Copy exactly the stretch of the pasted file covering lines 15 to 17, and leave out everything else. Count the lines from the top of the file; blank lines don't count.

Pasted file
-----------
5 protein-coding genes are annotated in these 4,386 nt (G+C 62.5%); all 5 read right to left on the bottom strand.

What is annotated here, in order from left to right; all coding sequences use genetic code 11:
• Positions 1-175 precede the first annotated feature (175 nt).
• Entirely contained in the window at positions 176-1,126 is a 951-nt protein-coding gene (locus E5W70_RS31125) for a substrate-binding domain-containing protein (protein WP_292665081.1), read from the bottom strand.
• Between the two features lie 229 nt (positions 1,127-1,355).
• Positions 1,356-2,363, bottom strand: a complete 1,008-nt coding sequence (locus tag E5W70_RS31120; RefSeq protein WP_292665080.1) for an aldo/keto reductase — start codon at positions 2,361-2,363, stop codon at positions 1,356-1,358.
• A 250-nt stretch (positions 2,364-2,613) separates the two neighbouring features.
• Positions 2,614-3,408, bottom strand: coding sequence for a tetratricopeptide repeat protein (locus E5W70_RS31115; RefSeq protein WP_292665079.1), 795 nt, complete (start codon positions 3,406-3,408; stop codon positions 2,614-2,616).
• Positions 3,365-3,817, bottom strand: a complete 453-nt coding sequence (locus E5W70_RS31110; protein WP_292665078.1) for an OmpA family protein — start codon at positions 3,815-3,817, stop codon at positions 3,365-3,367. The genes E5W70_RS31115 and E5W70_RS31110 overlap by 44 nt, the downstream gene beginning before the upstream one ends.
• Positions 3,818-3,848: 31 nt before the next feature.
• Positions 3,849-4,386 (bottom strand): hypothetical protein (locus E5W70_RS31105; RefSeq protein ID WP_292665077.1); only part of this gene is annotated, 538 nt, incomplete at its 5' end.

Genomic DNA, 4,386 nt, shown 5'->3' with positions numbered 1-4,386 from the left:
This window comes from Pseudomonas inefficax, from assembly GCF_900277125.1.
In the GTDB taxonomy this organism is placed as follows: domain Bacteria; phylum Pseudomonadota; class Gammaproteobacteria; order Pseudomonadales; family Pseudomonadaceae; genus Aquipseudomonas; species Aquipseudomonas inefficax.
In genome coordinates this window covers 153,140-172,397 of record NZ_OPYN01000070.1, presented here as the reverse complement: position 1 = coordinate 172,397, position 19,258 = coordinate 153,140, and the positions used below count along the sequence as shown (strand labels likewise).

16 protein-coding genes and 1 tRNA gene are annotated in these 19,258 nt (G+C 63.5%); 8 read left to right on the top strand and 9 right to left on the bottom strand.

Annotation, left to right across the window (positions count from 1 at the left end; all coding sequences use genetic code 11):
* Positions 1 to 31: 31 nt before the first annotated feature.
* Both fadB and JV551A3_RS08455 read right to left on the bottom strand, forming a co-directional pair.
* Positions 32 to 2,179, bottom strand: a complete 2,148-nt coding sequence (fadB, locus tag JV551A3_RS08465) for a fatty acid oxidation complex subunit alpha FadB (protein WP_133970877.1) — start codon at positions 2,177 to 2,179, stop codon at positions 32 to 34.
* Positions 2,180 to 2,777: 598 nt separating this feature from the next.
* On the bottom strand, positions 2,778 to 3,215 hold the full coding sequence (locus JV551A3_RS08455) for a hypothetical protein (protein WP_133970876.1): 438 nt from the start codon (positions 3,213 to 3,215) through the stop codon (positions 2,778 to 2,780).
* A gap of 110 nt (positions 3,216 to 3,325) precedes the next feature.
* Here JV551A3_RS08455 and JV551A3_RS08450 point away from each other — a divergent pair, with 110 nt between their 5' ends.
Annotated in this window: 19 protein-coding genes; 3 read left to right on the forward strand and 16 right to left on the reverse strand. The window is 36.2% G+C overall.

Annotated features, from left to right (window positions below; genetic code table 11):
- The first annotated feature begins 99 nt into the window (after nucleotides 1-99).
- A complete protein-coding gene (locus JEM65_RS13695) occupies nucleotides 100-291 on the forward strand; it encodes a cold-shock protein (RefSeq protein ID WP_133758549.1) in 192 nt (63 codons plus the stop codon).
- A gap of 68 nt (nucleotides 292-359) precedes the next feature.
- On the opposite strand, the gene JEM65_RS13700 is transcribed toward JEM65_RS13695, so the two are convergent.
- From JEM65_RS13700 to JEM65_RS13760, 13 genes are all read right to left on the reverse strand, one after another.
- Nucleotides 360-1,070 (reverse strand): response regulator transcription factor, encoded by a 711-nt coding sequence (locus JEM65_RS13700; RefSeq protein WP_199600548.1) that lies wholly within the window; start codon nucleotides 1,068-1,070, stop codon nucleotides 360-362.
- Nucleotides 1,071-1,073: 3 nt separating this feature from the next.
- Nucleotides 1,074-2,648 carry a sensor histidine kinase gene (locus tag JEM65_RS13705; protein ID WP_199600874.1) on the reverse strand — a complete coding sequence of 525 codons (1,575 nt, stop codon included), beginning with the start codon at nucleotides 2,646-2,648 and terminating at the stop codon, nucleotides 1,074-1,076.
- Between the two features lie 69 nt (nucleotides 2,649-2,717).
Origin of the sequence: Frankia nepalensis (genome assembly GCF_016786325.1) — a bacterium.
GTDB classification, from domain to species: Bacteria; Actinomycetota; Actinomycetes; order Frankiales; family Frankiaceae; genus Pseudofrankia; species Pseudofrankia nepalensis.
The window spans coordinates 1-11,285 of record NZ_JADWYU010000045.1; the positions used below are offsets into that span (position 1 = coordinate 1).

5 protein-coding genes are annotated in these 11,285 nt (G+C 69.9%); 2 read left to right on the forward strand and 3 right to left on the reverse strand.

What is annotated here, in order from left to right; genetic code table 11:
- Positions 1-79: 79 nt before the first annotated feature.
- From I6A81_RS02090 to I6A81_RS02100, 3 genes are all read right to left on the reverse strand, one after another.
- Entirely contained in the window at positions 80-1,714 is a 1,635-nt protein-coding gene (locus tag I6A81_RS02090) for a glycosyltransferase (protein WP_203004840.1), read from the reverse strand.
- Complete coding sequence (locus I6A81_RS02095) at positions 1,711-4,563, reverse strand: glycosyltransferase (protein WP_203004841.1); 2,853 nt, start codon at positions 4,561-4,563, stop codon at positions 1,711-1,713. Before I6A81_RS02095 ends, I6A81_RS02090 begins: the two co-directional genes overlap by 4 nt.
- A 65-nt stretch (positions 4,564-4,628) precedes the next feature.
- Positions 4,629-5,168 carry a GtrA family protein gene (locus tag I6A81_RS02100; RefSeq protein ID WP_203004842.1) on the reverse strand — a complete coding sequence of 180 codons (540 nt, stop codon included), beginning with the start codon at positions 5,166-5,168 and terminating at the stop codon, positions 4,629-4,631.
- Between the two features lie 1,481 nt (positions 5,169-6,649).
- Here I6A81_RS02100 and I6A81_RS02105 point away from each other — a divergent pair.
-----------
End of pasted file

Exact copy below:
In genome coordinates this window covers 153,140-172,397 of record NZ_OPYN01000070.1, presented here as the reverse complement: position 1 = coordinate 172,397, position 19,258 = coordinate 153,140, and the positions used below count along the sequence as shown (strand labels likewise).

16 protein-coding genes and 1 tRNA gene are annotated in these 19,258 nt (G+C 63.5%); 8 read left to right on the top strand and 9 right to left on the bottom strand.

Annotation, left to right across the window (positions count from 1 at the left end; all coding sequences use genetic code 11):